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Calgary Flames prospect Juuso Valimaki wears the golden helmet — a tradition in Finland’s Liiga to signify the leading scorer on each team — during game action on Oct. 20, 2020. The 22-year-old Valimaki is on loan to Tampereen Ilves until the NHL resumes for the 2020-21 campaign.
Flames Juuso Valimaki (L) is hit by Avalanche Matt Calvert during game five between the Colorado Avalanche and Calgary Flames in Calgary on Friday, April 19, 2019.
It’s a great sign, even though it’s a bad bucket.
Currently on loan to his hometown team in Finland’s Liiga, Calgary Flames blue-line blue-chipper Juuso Valimaki will hit the ice again Friday in a gold-coloured helmet.
That’s not some sort of zany fashion statement but instead a tradition in some European leagues to help fans — and foes — pick out the top point-producer for each team.
“Yeah, you don’t need a program to see who the leading scorer is,” deadpanned Flames general manager Brad Treliving.
With eight points — two goals and a half-dozen helpers — in seven outings so far on behalf of Tampereen Ilves, Valimaki isn’t just drawing the attention of opponents.
With or without that shiny lid, a lot of folks in Calgary are keenly tracking his progress.
Valimaki, remember, missed the entire 2019-20 campaign after tearing his ACL during a summer training session. He was with the boys in the bubble but didn’t draw into the lineup during the restart.
Now fully healthy and having collected dust for a long time, the Flames opted to loan the 22-year-old rearguard to Ilves until the action resumes in the NHL. Prior to his debut earlier this month in Finland’s top league, Valimaki had not skated in a game since April 19, 2019, an agonizing span of 532 days.
The Flames wouldn’t be fretting — far from it — if their prized defence prospect had zero for goals, zilch for assists and was a minus player in these rust-reducers. Thing is, Valimaki’s stats so far have been good as … gold. (Sorry, couldn’t resist.)
Heading into a weekend back-to-back, he is currently riding a five-game point-spree.
Both of his goals have been beauties — a short-side roof-job and then Tuesday’s wicked rip as the trailer on an odd-man rush.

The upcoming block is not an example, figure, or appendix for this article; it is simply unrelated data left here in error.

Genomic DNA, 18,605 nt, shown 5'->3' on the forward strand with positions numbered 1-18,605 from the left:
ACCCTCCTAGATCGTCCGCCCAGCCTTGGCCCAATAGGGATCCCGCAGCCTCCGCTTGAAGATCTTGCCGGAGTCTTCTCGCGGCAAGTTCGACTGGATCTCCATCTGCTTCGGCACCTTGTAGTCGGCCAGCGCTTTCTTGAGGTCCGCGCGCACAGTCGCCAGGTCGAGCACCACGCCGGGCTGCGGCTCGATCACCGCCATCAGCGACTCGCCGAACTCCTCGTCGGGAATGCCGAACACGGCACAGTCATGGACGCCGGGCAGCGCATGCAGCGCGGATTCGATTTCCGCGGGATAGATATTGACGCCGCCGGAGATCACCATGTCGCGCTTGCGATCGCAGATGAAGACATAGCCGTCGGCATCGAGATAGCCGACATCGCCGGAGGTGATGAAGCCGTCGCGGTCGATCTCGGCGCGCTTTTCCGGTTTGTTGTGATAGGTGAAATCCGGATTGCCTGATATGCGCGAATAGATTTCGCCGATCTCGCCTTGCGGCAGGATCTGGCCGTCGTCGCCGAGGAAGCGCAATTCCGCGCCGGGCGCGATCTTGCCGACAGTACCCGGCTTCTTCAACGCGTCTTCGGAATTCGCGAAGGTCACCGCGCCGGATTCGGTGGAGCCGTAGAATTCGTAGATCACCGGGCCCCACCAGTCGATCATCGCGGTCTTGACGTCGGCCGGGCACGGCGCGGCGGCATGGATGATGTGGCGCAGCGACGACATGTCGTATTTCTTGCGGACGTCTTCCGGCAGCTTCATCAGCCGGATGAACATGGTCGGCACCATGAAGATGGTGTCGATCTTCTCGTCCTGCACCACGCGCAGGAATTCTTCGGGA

He’s not only pacing Ilves with eight points, he has done more offensive damage than any other defenceman on the 15-team circuit.
(There are not a lot of gents that produce at a point-per-game clip in the low-scoring Liiga. To put Valimaki’s output in perspective, Oilers work-in-progress winger Jesse Puljujarvi piled up 53 scoresheet mentions in 56 games last season and will be back in Edmonton for 2020-21.)
Valimaki also ranks among the current league leaders — and once again tops his team — in average ice time, logging 22:46 per night. He owns a plus-7 rating and has helped his squad to a 5-2 record.
“Yeah, you want him to do well, which he is. But the main thing for us is just get him up and get him playing some games,” Treliving stressed. “He hasn’t played in a long time, so we’re not breaking down the game-tape and getting too deep into it. It’s just let him get playing, let him touch the puck, let him get back into game situations, let him feel confident …
“So that’s it. He looks good on the ice, but you expect him to look good because he’s a good player.”
With no certainty about when the NHL — or the farm clubs in the American Hockey League — will drop the puck again, there are dozens of up-and-comers now on loan to teams across Europe.
Tampereen Ilves was a natural fit for Valimaki.
The rink is not even a 20-minute drive from his hometown of Nokia.
He’s a graduate of their junior program, so he’s already familiar with some of the staff and surroundings.
He’s able to spend the downtime at his own apartment, sleep in his own bed.
“A few years ago, I could never have believed that I’d make my Liiga debut at this point, but it shows how hard it is to predict life,” Valimaki said, according to a translated interview on the team website. “I believe, however, that at the moment, everyone wins in this equation — playing for Ilves greatly helps my career at this point, and I believe that I can assist Ilves in gathering points during the time I’m here, however long it may be.”
Only as long as the NHL remains in off-season mode, since the brass at the Saddledome are counting on Valimaki to play a regular role this winter. As it stands now, he’ll likely start on the third pair, slotted behind Mark Giordano and Noah Hanifin among left-handed options on Calgary’s defensive depth chart. (Beyond Rasmus Andersson and free-agent signing Chris Tanev, Treliving is presumably still shopping for another righty, unless they’re hoping Oliver Kylington can get comfortable on the opposite side.)
The Flames certainly remain very, very high on Valimaki, who was their first-round draft pick in 2017, has shown plenty of poise and potential in 26 big-league appearances to date and continued to impress with the way he “attacked his rehab” and committed to bulking up in the gym as he recovered from that major knee surgery.
After such a lengthy layoff, it would be no sweat if he’d been just ho-hum so far in his return to action for his hometown team.
That hasn’t been the case.
“When he gets back here, he’ll have a number of games under his belt. He’ll be feeling that much more confident. He’ll have chipped off that much more rust,” Treliving said. “Because you can’t substitute playing. You can train, it’s really important. All the rest of it, it’s really important. But you can’t substitute playing. So the fact that he’s getting some game action is good, and that was the message to him — ‘Go play. Go enjoy yourself. We’ll stay in touch and when you get back here, you’re going to be that much further ahead of the game.’ ”
Copyright Postmedia Network Inc., 2020